Derrick Jensen did write in a private email “The anarchists are liars. It’s what anarchists do.” This email was leaked without his permission. We have seen private emails being used to discredit people in the past (see http://www.skepticalscience.com/Climategate-CRU-emails-hacked.htm). Private emails are just that: private.

From DGR UK members understanding, the reason that Derrick wrote these things is because that is his experience of anarchists. He believes that anarchists in the US have harassed his mother with crank phone calls, and have sent him sexual and death threats. Derrick also believes that anarchists put a horrible faux-porn of him having sex with salmon on the internet. He also gets regular emails from people identifying as anarchists having a go at him. Derrick is only human. We think most people would have a problem with a group if the main contact they had with its members was this bad.

In DGR UK members’ experiences of anarchists in the UK, we have found them to be committed, honest, decent people. During a DGR discussion at the 2013 Earth First Summer Gathering everyone there was very respectful while also challenging DGR ideas and approaches. It was a very useful and rewarding discussion. It was emphasised during this discussion that working together, even with people we disagree with, is critical to eventual success of movements for justice.

5. Why do some claim that DGR thinks a revolutionary movement can be divided into five roles (leader, professional revolutionaries, combatants, auxiliaries, mass movement)?

This is taken from Chapter 10 (written by Aric McBay) of the DGR book. DGR is not stating that the revolutionary movement, the structure of DGR or an underground, can be divided into the five roles. Aric McBay was exploring what has worked well and poorly in the past.

See the response to question 2 above for how DGR UK organises.

6. Why did Lierre Keith and Derrick Jensen call the police or FBI related to separate incidents?

In 2010 Lierre Keith was pied in the face by three apparently male vegan militants while giving a talk about her book the Vegetarian Myth. The pie contained cayenne pepper which caused her pain for a number of days and affected her vision. Some people at the talk actually cheered when it happened. If you hold all living beings as sacred, is this any way to behave? Lierre’s argument for calling the police was so they could do their job. Most people, if they were burgled, assaulted or mugged would call the police. Its about using the highly imperfect tools that are available to us. The police are meant to be public servants, at least that’s what we’re told. Obviously the main part of their job is to protect the property of the rich and ensure capitalism continues. This doesn’t mean they don’t arrest a rapist every once in a while, or help you get back your stolen car. Never calling the cops is a privileged position: many people do not have that luxury. Unless you were the person assaulted, what is or is not an appropriate response is not your decision.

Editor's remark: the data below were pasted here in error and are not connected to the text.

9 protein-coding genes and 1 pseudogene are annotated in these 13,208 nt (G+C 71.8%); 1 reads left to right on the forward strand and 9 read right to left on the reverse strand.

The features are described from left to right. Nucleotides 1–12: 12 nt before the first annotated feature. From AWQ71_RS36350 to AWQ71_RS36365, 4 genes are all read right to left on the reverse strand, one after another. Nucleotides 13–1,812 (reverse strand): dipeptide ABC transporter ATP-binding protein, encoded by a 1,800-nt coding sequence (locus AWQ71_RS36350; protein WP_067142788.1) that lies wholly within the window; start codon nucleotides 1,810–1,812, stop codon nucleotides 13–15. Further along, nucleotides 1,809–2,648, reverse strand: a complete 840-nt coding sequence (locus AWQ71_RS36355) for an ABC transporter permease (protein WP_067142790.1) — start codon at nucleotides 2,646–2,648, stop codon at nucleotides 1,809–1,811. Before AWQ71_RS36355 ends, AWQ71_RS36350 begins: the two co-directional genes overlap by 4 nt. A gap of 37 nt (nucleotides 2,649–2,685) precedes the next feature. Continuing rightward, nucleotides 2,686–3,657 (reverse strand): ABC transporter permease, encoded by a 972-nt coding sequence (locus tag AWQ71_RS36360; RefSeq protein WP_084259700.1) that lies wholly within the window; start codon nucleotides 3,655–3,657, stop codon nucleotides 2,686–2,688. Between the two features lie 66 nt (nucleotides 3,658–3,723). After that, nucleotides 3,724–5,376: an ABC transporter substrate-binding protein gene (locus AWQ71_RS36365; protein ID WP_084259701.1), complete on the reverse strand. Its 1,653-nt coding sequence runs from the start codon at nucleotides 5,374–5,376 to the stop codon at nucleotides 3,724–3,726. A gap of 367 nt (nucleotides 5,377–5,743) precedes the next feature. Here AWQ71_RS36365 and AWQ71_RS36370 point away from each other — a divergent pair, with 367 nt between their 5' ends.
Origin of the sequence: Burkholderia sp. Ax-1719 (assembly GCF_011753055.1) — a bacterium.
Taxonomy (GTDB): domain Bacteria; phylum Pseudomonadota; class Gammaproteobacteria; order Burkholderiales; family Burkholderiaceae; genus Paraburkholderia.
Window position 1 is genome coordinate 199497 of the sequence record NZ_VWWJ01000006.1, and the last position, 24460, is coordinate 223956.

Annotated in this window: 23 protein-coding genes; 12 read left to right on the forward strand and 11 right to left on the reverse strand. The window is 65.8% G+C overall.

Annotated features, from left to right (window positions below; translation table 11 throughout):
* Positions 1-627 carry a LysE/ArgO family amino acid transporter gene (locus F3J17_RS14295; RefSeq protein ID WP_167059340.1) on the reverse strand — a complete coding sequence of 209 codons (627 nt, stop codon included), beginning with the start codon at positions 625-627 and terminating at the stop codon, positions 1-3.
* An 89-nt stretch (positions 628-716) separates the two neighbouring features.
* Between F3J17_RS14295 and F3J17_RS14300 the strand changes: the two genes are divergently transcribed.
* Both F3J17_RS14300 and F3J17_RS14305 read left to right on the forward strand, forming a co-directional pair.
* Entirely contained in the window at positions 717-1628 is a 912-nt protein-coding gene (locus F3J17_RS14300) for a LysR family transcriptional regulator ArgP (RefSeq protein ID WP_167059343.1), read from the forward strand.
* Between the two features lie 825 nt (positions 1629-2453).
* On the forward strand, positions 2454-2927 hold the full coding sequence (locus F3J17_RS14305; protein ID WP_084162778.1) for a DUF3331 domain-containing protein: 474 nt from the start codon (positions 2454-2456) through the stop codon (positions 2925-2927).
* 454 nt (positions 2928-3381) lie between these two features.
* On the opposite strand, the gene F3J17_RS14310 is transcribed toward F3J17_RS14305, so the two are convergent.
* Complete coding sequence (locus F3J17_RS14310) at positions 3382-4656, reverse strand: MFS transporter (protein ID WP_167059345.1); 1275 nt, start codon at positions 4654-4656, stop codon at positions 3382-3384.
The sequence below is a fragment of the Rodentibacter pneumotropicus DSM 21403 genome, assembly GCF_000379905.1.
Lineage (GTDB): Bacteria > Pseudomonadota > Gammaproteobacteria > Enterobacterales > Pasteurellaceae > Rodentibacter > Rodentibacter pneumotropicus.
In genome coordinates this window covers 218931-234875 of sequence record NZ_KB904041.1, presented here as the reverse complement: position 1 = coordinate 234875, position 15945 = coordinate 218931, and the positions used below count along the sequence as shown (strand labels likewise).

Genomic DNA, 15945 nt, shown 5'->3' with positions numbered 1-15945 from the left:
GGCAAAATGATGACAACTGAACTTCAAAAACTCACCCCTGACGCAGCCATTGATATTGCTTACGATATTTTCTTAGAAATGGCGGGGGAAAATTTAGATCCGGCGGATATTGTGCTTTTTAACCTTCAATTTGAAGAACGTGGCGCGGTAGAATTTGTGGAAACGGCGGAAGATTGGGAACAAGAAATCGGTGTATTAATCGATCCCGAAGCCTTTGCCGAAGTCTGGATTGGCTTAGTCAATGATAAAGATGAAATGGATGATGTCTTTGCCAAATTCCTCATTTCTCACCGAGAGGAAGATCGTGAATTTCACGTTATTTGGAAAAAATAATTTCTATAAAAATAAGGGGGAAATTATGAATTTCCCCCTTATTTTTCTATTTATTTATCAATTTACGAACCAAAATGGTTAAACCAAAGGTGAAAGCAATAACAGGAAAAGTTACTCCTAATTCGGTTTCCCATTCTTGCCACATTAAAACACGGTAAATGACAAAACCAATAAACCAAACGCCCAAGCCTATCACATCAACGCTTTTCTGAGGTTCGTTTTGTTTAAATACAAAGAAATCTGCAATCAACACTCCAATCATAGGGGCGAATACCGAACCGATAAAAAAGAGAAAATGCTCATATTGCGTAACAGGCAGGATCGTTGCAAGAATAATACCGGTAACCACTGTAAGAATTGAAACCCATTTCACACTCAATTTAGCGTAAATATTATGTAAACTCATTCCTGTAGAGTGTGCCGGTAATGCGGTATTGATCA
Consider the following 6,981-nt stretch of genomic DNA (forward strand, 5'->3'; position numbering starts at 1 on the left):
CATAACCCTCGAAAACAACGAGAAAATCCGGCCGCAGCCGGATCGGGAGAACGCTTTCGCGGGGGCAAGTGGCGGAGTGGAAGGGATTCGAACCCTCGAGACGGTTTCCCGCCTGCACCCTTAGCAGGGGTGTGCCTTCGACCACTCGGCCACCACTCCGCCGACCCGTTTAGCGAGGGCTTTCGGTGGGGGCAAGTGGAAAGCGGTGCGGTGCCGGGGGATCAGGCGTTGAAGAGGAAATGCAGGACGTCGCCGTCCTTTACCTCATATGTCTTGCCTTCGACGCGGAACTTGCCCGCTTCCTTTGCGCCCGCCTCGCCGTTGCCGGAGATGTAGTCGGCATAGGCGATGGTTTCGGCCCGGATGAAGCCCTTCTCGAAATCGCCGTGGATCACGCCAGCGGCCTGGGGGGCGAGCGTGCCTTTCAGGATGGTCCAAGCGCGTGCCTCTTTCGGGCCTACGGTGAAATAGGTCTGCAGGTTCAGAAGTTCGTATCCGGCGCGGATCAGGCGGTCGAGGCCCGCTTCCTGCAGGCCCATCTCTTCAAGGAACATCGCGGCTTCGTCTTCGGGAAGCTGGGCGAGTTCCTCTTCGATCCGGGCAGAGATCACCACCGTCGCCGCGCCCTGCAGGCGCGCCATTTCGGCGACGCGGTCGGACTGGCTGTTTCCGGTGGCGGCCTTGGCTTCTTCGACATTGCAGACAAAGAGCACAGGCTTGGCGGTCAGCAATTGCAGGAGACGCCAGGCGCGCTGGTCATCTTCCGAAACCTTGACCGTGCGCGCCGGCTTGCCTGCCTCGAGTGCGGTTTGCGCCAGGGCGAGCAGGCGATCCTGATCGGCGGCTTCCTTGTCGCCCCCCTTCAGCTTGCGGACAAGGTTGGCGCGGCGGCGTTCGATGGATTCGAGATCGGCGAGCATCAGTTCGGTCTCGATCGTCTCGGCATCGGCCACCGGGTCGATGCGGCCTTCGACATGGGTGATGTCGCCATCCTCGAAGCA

Derrick did call the police and FBI after he received death threats via post, email and on online forums. He believes these were carried out by right-wingers after he was quoted in an article saying that the executives of BP should be executed for polluting the Gulf of Mexico. Derrick contacted the authorities so that he would have a paper trail of the threats if he had to protect himself and the case went to court. He also rightly states that it’s up to the victim to decide how they respond to threats or attacks rather than outsiders arguing for purity about not going to the police. Listen to Derrick’s interview about the incident.

2 thoughts on “FAQs

  1. Pingback: DGR UK Autumn 2013 Newsletter | Deep Green Resistance UK